Traditional Indigenous teachings inspire design of new Transit shelter
Saskatoon Transit and students from Nutana Collegiate worked together with Elder Harry Lafond to create the design of a new bus shelter at 12th Street and Broadway Avenue.
“This new artwork is a beautiful addition to the Broadway district that helps tell the history of this land and add to the vibrancy of this important street,” says Mayor Charlie Clark. “Thank you to the students at Nutana Collegiate and Elder Harry Lafond for the work you have put into this project. It will be enjoyed for years to come.”
Following the success of the collaboration with students at Aden Bowman Collegiate on a Métis inspired bus shelter, Saskatoon Transit engaged ten students, this time from the Nutana Industry and Career Education program. The students reflected on Elder Lafond’s teachings and the following words emerged to represent their story:
Saskatoon Transit’s Bus Shelter Art Project complies with the Truth and Reconciliation Commission’s Call to Action #79: calling upon the government, Aboriginal organizations and the arts community, to develop a reconciliation framework for Canadian heritage and commemoration, including integrating Indigenous history, heritage values and memory practices into Canada’s history.
“This shelter is yet another example of moving toward a more inclusive, responsive and welcoming transit system,” says Jim McDonald, Director of Saskatoon Transit. “It is a physical reminder and proof of the commitment the City has made on answering the Calls to Action.”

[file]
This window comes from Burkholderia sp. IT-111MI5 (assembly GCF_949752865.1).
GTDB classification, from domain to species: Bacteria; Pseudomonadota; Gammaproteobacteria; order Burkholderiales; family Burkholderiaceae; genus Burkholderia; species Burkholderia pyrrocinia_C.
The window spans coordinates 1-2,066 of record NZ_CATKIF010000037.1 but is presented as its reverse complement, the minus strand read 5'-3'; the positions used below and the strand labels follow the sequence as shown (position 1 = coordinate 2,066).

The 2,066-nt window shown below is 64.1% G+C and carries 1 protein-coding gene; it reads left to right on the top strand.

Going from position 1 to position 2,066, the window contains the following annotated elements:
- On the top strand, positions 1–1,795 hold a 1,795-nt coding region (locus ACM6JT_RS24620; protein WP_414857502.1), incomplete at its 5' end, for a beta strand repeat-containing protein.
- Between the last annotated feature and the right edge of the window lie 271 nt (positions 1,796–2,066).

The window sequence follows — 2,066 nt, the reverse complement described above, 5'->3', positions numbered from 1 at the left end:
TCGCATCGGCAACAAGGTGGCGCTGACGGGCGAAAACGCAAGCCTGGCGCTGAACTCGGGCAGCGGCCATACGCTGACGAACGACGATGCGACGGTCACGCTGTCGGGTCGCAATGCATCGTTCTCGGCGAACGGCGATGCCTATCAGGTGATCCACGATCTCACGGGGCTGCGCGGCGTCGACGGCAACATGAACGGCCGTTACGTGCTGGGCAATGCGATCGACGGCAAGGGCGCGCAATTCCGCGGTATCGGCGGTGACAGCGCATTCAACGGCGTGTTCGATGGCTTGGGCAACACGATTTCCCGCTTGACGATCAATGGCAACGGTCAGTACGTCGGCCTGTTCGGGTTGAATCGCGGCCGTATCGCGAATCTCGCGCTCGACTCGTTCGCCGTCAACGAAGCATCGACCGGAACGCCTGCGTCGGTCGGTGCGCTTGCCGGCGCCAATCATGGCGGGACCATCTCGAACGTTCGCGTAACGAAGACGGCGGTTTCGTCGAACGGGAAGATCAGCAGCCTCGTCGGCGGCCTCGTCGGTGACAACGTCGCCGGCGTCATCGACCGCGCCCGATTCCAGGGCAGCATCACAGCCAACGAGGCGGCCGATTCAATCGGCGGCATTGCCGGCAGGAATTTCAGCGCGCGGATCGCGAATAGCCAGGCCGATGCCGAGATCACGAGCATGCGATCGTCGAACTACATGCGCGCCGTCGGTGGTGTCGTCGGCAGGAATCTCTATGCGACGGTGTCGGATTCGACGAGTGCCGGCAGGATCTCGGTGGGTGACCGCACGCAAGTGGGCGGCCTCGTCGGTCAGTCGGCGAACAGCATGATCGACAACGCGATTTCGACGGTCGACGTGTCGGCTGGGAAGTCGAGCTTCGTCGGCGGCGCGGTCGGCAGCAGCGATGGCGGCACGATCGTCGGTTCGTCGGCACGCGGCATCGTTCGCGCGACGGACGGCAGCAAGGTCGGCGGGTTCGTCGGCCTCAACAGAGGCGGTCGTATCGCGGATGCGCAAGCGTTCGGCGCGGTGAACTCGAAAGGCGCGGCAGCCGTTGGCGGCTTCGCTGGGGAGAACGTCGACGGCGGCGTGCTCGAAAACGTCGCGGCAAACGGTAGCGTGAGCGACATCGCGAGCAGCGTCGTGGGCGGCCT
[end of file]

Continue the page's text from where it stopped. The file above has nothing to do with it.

The artwork was inspired by Elder Harry Lafond’s traditional teachings of Indigenous history and values which inspired the student’s designs. They were then laser cut by Metal Shapes Manufacturing.
“We are of the land, the Creator put us on the land so that we would have life, in return we are to be humble stewards of this land so our grandchildren will have life,” Lafond says.
“This project offered a unique way for students to represent ideas of Truth and Reconciliation and express themselves as young people,” says Nicole Stevens, Industry and Career Education teacher at Nutana Collegiate. “The students used the seasons, earth, fire, water, the medicine wheel, and tipi as symbols of their story. We are proud of the finished product and feel it not only represents the story of our students, but also reflects Nutana Collegiate and Saskatoon Public Schools’ commitment to Truth and Reconciliation. As we look forward to National Indigenous Peoples’ Day, we hope this bus shelter brings a positive sense of community to all who see and use it.”